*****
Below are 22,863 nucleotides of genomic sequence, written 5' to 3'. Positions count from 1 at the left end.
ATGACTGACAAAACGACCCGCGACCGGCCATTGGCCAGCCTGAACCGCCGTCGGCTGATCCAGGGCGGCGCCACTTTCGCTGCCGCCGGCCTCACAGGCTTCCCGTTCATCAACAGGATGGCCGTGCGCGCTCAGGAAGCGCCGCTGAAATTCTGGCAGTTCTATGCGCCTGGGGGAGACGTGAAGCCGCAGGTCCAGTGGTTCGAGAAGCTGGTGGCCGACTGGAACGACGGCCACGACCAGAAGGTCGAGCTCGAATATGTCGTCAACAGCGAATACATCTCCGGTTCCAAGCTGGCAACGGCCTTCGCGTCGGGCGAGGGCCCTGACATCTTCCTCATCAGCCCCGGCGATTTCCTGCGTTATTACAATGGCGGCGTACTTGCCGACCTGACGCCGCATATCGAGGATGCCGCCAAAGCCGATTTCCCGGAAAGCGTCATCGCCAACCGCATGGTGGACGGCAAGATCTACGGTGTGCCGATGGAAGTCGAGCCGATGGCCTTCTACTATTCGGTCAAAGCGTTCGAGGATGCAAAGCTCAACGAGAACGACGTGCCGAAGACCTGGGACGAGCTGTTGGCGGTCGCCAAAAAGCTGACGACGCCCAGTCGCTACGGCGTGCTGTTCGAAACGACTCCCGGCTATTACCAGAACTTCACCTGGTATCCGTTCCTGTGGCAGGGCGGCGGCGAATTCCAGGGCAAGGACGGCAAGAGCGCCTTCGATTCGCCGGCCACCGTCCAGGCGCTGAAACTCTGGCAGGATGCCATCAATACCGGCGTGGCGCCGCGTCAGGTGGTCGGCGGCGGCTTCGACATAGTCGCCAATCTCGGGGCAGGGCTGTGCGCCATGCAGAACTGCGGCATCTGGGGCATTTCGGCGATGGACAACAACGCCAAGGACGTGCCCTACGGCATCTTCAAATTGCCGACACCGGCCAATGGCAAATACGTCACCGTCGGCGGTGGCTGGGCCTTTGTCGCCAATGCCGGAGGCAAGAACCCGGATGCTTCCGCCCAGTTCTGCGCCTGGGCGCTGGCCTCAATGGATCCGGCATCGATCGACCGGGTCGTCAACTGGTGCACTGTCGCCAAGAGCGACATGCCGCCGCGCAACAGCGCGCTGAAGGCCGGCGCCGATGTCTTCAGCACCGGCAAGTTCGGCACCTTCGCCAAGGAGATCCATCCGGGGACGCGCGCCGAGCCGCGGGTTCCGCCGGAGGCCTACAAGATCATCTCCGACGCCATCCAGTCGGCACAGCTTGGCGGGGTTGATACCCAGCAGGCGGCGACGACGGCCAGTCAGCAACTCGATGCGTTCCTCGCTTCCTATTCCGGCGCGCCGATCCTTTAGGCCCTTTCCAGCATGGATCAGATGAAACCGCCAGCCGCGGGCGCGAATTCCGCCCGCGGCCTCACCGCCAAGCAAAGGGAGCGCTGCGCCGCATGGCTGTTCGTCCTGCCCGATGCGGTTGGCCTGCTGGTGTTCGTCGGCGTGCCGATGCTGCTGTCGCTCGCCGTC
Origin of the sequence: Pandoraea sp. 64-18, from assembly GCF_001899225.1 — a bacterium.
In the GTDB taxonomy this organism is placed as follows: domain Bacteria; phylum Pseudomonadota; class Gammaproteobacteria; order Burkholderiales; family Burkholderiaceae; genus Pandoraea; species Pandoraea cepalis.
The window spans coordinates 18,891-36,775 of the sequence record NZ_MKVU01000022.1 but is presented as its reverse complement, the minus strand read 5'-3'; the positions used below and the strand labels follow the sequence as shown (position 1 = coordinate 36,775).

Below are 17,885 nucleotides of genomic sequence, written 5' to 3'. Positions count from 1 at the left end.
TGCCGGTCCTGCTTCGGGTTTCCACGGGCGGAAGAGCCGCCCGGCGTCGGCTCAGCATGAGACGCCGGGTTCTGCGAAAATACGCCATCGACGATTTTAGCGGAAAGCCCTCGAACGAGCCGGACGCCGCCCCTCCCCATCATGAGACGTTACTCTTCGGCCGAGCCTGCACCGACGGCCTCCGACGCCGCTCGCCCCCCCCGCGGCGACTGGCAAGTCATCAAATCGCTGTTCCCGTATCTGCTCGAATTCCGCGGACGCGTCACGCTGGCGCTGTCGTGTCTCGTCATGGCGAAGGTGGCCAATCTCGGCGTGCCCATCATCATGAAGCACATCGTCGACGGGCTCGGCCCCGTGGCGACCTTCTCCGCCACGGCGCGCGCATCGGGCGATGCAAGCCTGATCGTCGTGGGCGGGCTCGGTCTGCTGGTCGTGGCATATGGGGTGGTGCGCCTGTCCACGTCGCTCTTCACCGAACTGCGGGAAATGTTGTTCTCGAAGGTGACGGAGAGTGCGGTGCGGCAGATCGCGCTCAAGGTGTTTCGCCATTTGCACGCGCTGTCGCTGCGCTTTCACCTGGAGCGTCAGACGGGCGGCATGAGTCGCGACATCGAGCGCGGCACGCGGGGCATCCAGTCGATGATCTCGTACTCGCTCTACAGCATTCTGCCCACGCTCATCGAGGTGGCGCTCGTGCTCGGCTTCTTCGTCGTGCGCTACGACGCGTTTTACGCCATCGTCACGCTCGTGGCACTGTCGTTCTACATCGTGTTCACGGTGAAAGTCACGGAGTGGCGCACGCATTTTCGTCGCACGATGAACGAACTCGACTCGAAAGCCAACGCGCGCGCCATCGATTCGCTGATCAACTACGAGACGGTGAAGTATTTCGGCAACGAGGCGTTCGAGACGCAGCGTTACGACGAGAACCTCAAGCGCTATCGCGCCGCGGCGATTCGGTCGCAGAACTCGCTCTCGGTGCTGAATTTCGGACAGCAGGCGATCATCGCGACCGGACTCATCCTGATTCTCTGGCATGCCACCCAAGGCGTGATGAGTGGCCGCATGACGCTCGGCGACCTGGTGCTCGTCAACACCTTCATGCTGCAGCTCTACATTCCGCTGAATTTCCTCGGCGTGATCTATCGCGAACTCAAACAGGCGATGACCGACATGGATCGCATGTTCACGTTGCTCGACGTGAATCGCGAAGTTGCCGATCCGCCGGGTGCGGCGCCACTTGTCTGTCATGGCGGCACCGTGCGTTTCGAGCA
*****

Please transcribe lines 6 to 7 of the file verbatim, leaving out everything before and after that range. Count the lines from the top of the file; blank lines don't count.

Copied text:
Below are 17,885 nucleotides of genomic sequence, written 5' to 3'. Positions count from 1 at the left end.
TGCCGGTCCTGCTTCGGGTTTCCACGGGCGGAAGAGCCGCCCGGCGTCGGCTCAGCATGAGACGCCGGGTTCTGCGAAAATACGCCATCGACGATTTTAGCGGAAAGCCCTCGAACGAGCCGGACGCCGCCCCTCCCCATCATGAGACGTTACTCTTCGGCCGAGCCTGCACCGACGGCCTCCGACGCCGCTCGCCCCCCCCGCGGCGACTGGCAAGTCATCAAATCGCTGTTCCCGTATCTGCTCGAATTCCGCGGACGCGTCACGCTGGCGCTGTCGTGTCTCGTCATGGCGAAGGTGGCCAATCTCGGCGTGCCCATCATCATGAAGCACATCGTCGACGGGCTCGGCCCCGTGGCGACCTTCTCCGCCACGGCGCGCGCATCGGGCGATGCAAGCCTGATCGTCGTGGGCGGGCTCGGTCTGCTGGTCGTGGCATATGGGGTGGTGCGCCTGTCCACGTCGCTCTTCACCGAACTGCGGGAAATGTTGTTCTCGAAGGTGACGGAGAGTGCGGTGCGGCAGATCGCGCTCAAGGTGTTTCGCCATTTGCACGCGCTGTCGCTGCGCTTTCACCTGGAGCGTCAGACGGGCGGCATGAGTCGCGACATCGAGCGCGGCACGCGGGGCATCCAGTCGATGATCTCGTACTCGCTCTACAGCATTCTGCCCACGCTCATCGAGGTGGCGCTCGTGCTCGGCTTCTTCGTCGTGCGCTACGACGCGTTTTACGCCATCGTCACGCTCGTGGCACTGTCGTTCTACATCGTGTTCACGGTGAAAGTCACGGAGTGGCGCACGCATTTTCGTCGCACGATGAACGAACTCGACTCGAAAGCCAACGCGCGCGCCATCGATTCGCTGATCAACTACGAGACGGTGAAGTATTTCGGCAACGAGGCGTTCGAGACGCAGCGTTACGACGAGAACCTCAAGCGCTATCGCGCCGCGGCGATTCGGTCGCAGAACTCGCTCTCGGTGCTGAATTTCGGACAGCAGGCGATCATCGCGACCGGACTCATCCTGATTCTCTGGCATGCCACCCAAGGCGTGATGAGTGGCCGCATGACGCTCGGCGACCTGGTGCTCGTCAACACCTTCATGCTGCAGCTCTACATTCCGCTGAATTTCCTCGGCGTGATCTATCGCGAACTCAAACAGGCGATGACCGACATGGATCGCATGTTCACGTTGCTCGACGTGAATCGCGAAGTTGCCGATCCGCCGGGTGCGGCGCCACTTGTCTGTCATGGCGGCACCGTGCGTTTCGAGCA